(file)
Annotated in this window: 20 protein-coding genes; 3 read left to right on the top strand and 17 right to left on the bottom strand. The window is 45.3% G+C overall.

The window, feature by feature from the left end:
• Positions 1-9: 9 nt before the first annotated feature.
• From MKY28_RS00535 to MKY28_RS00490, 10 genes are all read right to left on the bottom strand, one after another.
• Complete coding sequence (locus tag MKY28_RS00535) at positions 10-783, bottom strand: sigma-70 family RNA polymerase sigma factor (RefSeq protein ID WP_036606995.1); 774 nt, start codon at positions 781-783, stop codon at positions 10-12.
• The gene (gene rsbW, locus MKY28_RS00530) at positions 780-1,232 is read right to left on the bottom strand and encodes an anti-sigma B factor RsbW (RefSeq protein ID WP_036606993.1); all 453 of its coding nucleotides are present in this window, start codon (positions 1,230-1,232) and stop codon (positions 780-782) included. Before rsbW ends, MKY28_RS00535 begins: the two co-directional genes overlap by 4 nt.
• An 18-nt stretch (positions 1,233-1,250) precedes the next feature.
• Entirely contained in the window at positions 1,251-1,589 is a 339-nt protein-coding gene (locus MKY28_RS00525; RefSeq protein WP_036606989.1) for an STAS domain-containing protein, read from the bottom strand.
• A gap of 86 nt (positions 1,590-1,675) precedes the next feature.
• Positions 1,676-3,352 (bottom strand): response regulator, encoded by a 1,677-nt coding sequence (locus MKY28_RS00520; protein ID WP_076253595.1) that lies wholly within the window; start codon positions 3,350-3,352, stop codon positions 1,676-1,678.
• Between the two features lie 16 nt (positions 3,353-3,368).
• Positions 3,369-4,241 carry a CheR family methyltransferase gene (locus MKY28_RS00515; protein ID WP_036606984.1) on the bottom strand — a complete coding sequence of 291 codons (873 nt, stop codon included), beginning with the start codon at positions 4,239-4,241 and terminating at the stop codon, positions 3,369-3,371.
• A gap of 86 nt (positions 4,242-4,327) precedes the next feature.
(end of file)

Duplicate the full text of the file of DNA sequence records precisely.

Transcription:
Annotated in this window: 20 protein-coding genes; 3 read left to right on the top strand and 17 right to left on the bottom strand. The window is 45.3% G+C overall.

The window, feature by feature from the left end:
• Positions 1-9: 9 nt before the first annotated feature.
• From MKY28_RS00535 to MKY28_RS00490, 10 genes are all read right to left on the bottom strand, one after another.
• Complete coding sequence (locus tag MKY28_RS00535) at positions 10-783, bottom strand: sigma-70 family RNA polymerase sigma factor (RefSeq protein ID WP_036606995.1); 774 nt, start codon at positions 781-783, stop codon at positions 10-12.
• The gene (gene rsbW, locus MKY28_RS00530) at positions 780-1,232 is read right to left on the bottom strand and encodes an anti-sigma B factor RsbW (RefSeq protein ID WP_036606993.1); all 453 of its coding nucleotides are present in this window, start codon (positions 1,230-1,232) and stop codon (positions 780-782) included. Before rsbW ends, MKY28_RS00535 begins: the two co-directional genes overlap by 4 nt.
• An 18-nt stretch (positions 1,233-1,250) precedes the next feature.
• Entirely contained in the window at positions 1,251-1,589 is a 339-nt protein-coding gene (locus MKY28_RS00525; RefSeq protein WP_036606989.1) for an STAS domain-containing protein, read from the bottom strand.
• A gap of 86 nt (positions 1,590-1,675) precedes the next feature.
• Positions 1,676-3,352 (bottom strand): response regulator, encoded by a 1,677-nt coding sequence (locus MKY28_RS00520; protein ID WP_076253595.1) that lies wholly within the window; start codon positions 3,350-3,352, stop codon positions 1,676-1,678.
• Between the two features lie 16 nt (positions 3,353-3,368).
• Positions 3,369-4,241 carry a CheR family methyltransferase gene (locus MKY28_RS00515; protein ID WP_036606984.1) on the bottom strand — a complete coding sequence of 291 codons (873 nt, stop codon included), beginning with the start codon at positions 4,239-4,241 and terminating at the stop codon, positions 3,369-3,371.
• A gap of 86 nt (positions 4,242-4,327) precedes the next feature.